Welcome to World Builders 3.0, an open-ended series that will run periodically on Fridays. For those who enjoyed the previous incarnations of World Builders, this next generation is going to zero in more on the process of world building itself while I work with fellow fantasy author and world building buff, Malkuthe Highwind to build through our posts a rigorous guide for fantasy world builders.
This week, to kick it all off, we start at the beginning, the question: where do you start?
John: So, my friend, I want to thank you for helping me set up my wiki. Finally, I have a wiki, where I’ll be formally building my world. We squashed lots of bugs to get things working and I’m excited to begin. The only thing is … where do I begin?
Malkuthe: That’s a bit of a tough question, I think, as far as world building goes, because there really isn’t a defined place that we as world builders can start. Sure, some people focus on characters and build a world around them, while some people take a narrative premise and start there. Other people, myself included, find bits and pieces of inspiration all over the place and then start there, building outward to create a world that could later be filled with stories and people.
John: In a way, what you’re saying is that world building is more of an art, and not a paint-by-numbers kind.
Malkuthe: Yes! That’s exactly it. World building is so complex and monolithic that trying to codify a process that every world builder has to adhere to is an exercise in futility. The best that we can accomplish ties directly into the distilled essence of world building: asking and answering questions. This is really the only way that a world, at least a compelling one, can come into being organically.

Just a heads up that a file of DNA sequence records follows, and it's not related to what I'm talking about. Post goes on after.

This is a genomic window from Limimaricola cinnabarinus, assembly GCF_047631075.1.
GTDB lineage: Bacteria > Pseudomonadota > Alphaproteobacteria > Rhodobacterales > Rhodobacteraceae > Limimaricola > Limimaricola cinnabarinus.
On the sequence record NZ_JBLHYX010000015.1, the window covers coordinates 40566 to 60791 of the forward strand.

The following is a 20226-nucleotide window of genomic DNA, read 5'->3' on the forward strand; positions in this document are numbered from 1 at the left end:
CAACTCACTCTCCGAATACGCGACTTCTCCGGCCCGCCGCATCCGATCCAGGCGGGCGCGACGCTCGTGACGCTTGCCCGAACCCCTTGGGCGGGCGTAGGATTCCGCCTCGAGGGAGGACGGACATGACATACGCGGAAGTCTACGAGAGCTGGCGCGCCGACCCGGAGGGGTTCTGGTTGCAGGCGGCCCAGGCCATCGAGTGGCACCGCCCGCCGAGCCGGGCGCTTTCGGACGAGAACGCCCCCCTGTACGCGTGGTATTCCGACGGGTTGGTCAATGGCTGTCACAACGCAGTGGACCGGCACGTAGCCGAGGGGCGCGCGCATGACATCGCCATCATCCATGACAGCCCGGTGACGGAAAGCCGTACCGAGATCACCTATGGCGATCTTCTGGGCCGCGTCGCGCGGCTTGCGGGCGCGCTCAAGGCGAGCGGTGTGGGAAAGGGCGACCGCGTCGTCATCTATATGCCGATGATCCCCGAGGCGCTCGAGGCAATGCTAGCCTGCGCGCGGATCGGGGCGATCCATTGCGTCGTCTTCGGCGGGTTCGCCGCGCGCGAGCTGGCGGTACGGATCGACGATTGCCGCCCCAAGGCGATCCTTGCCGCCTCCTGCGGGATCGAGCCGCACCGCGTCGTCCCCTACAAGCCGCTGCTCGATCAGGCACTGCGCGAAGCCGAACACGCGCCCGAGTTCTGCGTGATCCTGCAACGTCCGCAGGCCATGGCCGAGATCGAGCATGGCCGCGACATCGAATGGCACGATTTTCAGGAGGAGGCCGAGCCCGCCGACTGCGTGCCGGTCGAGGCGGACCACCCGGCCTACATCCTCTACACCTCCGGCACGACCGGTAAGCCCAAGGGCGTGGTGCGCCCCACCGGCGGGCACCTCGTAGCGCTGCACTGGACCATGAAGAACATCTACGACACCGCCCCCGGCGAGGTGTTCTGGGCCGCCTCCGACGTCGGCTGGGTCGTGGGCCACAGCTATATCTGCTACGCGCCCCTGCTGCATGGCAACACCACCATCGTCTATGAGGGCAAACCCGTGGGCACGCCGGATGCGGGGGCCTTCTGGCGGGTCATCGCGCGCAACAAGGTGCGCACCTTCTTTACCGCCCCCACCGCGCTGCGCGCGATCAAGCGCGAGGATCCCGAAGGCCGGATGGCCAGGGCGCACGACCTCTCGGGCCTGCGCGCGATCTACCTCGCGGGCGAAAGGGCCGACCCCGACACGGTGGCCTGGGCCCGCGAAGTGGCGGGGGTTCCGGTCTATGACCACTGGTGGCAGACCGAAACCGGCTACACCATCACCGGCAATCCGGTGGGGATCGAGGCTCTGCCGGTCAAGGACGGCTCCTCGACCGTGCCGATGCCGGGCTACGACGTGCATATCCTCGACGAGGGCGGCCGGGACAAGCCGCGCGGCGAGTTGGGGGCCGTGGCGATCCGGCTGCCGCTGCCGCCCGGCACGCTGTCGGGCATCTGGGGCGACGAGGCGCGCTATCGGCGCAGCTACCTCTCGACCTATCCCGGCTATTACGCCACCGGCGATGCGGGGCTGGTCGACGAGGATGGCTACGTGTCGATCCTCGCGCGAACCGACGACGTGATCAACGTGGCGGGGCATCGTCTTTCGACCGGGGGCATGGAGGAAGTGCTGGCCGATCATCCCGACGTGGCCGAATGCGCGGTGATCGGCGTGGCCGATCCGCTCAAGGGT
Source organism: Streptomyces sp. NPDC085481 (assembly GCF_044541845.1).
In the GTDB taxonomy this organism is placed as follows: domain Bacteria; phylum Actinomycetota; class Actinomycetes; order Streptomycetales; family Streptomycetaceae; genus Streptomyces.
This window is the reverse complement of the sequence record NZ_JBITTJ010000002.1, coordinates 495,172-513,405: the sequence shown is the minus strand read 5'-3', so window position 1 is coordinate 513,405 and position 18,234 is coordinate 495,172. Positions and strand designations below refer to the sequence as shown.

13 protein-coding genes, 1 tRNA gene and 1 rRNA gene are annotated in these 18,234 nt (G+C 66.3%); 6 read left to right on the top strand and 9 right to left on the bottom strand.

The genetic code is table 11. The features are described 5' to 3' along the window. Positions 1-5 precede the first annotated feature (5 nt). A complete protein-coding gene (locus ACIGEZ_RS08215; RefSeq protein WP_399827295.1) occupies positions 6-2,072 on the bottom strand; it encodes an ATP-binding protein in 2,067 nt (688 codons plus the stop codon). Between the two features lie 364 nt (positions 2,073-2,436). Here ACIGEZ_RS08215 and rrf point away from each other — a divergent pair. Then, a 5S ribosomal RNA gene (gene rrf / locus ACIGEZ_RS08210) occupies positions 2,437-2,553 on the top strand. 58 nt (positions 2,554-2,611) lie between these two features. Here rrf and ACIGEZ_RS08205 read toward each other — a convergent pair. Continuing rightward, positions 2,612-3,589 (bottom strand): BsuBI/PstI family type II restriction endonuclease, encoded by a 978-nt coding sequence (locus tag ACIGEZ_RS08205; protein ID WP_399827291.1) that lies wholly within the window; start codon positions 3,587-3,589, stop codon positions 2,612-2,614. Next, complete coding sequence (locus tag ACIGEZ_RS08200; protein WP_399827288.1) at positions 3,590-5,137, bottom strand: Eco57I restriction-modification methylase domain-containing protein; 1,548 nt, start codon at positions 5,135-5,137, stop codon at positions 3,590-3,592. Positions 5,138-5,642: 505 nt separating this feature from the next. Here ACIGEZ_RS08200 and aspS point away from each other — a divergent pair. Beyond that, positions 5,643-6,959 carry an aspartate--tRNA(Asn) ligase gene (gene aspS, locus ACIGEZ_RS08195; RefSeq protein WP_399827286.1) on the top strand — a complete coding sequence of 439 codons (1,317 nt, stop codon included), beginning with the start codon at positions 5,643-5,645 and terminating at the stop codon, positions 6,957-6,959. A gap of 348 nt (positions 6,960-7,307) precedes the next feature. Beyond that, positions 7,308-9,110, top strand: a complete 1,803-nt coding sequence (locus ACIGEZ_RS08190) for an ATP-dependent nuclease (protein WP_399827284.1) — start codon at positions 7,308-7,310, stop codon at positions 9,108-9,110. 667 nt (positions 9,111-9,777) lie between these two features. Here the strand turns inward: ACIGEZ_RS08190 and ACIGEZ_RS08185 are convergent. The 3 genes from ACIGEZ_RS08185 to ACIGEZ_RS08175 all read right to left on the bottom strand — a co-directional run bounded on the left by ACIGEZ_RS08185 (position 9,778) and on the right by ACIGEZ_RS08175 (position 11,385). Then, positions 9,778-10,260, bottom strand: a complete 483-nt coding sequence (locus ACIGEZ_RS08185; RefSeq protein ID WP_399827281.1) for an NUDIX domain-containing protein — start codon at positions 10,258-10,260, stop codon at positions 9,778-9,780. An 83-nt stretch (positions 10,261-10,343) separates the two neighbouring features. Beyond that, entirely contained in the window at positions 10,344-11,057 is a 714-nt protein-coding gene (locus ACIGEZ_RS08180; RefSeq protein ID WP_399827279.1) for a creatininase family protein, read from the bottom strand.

John: I can relate to that in my process, namely that for me, world building has always been an organic by-product of storytelling and I never set about the process of formally building my world. I’ve come to recognize, though, that this has led to serious flaws in my story, namely a lot of contradictions in the plot that arise from not having fully fleshed out some of the politics or motivations of groups or organizations.
Malkuthe: I’ve fallen prey to similar problems in the past, and originally, I thought it was about all the details that I was missing, but then I came to realize that really, the problem was that even if I was writing out all the details for these organizations in my world, I wasn’t really coming to understand them, both as an individual within the organization, and as the larger world outside of it. It wasn’t so much that I wasn’t fleshing these entities out, but rather, the problems came from the fact that I was asking the wrong questions.